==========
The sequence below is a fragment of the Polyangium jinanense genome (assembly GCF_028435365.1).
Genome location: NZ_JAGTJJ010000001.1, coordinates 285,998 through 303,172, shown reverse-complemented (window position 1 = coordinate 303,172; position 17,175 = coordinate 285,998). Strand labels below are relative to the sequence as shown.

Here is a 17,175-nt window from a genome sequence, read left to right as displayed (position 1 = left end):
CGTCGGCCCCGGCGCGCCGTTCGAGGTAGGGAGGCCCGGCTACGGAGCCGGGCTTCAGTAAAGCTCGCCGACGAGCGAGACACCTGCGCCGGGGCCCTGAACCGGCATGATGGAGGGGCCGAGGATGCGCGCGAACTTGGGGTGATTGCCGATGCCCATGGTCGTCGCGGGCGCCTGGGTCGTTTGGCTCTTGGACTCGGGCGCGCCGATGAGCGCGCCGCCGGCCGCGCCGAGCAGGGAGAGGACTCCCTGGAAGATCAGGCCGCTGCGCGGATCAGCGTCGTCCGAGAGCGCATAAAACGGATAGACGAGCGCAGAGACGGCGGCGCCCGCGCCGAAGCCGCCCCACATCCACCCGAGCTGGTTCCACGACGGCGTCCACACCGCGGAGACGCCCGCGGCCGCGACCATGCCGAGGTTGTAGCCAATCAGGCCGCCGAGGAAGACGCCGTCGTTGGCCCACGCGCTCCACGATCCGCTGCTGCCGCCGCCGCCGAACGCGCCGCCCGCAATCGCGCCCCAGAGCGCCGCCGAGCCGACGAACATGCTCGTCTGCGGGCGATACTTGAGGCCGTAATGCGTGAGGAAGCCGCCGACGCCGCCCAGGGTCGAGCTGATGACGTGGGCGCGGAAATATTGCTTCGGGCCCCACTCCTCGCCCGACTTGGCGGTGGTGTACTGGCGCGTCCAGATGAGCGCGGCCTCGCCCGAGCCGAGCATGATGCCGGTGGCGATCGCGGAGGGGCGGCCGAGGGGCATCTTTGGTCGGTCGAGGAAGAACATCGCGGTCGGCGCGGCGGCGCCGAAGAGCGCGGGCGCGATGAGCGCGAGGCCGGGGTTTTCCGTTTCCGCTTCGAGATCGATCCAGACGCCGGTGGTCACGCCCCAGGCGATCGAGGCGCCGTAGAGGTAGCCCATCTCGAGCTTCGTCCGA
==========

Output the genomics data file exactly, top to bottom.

The sequence below is a fragment of the Polyangium jinanense genome (assembly GCF_028435365.1).
Genome location: NZ_JAGTJJ010000001.1, coordinates 285,998 through 303,172, shown reverse-complemented (window position 1 = coordinate 303,172; position 17,175 = coordinate 285,998). Strand labels below are relative to the sequence as shown.

Here is a 17,175-nt window from a genome sequence, read left to right as displayed (position 1 = left end):
CGTCGGCCCCGGCGCGCCGTTCGAGGTAGGGAGGCCCGGCTACGGAGCCGGGCTTCAGTAAAGCTCGCCGACGAGCGAGACACCTGCGCCGGGGCCCTGAACCGGCATGATGGAGGGGCCGAGGATGCGCGCGAACTTGGGGTGATTGCCGATGCCCATGGTCGTCGCGGGCGCCTGGGTCGTTTGGCTCTTGGACTCGGGCGCGCCGATGAGCGCGCCGCCGGCCGCGCCGAGCAGGGAGAGGACTCCCTGGAAGATCAGGCCGCTGCGCGGATCAGCGTCGTCCGAGAGCGCATAAAACGGATAGACGAGCGCAGAGACGGCGGCGCCCGCGCCGAAGCCGCCCCACATCCACCCGAGCTGGTTCCACGACGGCGTCCACACCGCGGAGACGCCCGCGGCCGCGACCATGCCGAGGTTGTAGCCAATCAGGCCGCCGAGGAAGACGCCGTCGTTGGCCCACGCGCTCCACGATCCGCTGCTGCCGCCGCCGCCGAACGCGCCGCCCGCAATCGCGCCCCAGAGCGCCGCCGAGCCGACGAACATGCTCGTCTGCGGGCGATACTTGAGGCCGTAATGCGTGAGGAAGCCGCCGACGCCGCCCAGGGTCGAGCTGATGACGTGGGCGCGGAAATATTGCTTCGGGCCCCACTCCTCGCCCGACTTGGCGGTGGTGTACTGGCGCGTCCAGATGAGCGCGGCCTCGCCCGAGCCGAGCATGATGCCGGTGGCGATCGCGGAGGGGCGGCCGAGGGGCATCTTTGGTCGGTCGAGGAAGAACATCGCGGTCGGCGCGGCGGCGCCGAAGAGCGCGGGCGCGATGAGCGCGAGGCCGGGGTTTTCCGTTTCCGCTTCGAGATCGATCCAGACGCCGGTGGTCACGCCCCAGGCGATCGAGGCGCCGTAGAGGTAGCCCATCTCGAGCTTCGTCCGA